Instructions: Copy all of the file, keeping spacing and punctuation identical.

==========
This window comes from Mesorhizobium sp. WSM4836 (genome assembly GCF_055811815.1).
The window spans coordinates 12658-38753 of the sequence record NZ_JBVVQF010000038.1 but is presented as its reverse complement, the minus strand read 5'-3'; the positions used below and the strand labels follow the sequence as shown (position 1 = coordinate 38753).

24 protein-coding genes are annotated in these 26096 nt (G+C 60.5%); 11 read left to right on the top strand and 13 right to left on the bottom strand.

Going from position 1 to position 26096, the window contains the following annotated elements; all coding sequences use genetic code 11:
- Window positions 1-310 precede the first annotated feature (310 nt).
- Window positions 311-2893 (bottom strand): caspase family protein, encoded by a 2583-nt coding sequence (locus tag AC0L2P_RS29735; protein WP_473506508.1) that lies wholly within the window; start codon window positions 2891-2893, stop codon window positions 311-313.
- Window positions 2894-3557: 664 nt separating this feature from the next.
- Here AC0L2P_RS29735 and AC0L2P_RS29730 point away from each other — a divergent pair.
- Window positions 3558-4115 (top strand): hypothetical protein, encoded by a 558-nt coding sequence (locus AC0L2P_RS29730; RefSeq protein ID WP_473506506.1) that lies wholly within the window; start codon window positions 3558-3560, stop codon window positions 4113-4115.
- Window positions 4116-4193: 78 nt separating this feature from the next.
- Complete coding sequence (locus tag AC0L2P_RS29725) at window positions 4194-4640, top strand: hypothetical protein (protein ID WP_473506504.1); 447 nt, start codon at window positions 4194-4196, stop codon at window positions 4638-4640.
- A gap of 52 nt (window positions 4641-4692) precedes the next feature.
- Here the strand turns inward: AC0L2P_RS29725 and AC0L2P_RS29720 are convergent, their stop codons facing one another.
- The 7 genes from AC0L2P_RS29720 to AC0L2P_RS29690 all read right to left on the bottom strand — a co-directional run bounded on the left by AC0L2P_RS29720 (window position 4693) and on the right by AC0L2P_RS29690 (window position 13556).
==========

This window comes from Mesorhizobium sp. WSM4836 (genome assembly GCF_055811815.1).
The window spans coordinates 12658-38753 of the sequence record NZ_JBVVQF010000038.1 but is presented as its reverse complement, the minus strand read 5'-3'; the positions used below and the strand labels follow the sequence as shown (position 1 = coordinate 38753).

24 protein-coding genes are annotated in these 26096 nt (G+C 60.5%); 11 read left to right on the top strand and 13 right to left on the bottom strand.

Going from position 1 to position 26096, the window contains the following annotated elements; all coding sequences use genetic code 11:
- Window positions 1-310 precede the first annotated feature (310 nt).
- Window positions 311-2893 (bottom strand): caspase family protein, encoded by a 2583-nt coding sequence (locus tag AC0L2P_RS29735; protein WP_473506508.1) that lies wholly within the window; start codon window positions 2891-2893, stop codon window positions 311-313.
- Window positions 2894-3557: 664 nt separating this feature from the next.
- Here AC0L2P_RS29735 and AC0L2P_RS29730 point away from each other — a divergent pair.
- Window positions 3558-4115 (top strand): hypothetical protein, encoded by a 558-nt coding sequence (locus AC0L2P_RS29730; RefSeq protein ID WP_473506506.1) that lies wholly within the window; start codon window positions 3558-3560, stop codon window positions 4113-4115.
- Window positions 4116-4193: 78 nt separating this feature from the next.
- Complete coding sequence (locus tag AC0L2P_RS29725) at window positions 4194-4640, top strand: hypothetical protein (protein ID WP_473506504.1); 447 nt, start codon at window positions 4194-4196, stop codon at window positions 4638-4640.
- A gap of 52 nt (window positions 4641-4692) precedes the next feature.
- Here the strand turns inward: AC0L2P_RS29725 and AC0L2P_RS29720 are convergent, their stop codons facing one another.
- The 7 genes from AC0L2P_RS29720 to AC0L2P_RS29690 all read right to left on the bottom strand — a co-directional run bounded on the left by AC0L2P_RS29720 (window position 4693) and on the right by AC0L2P_RS29690 (window position 13556).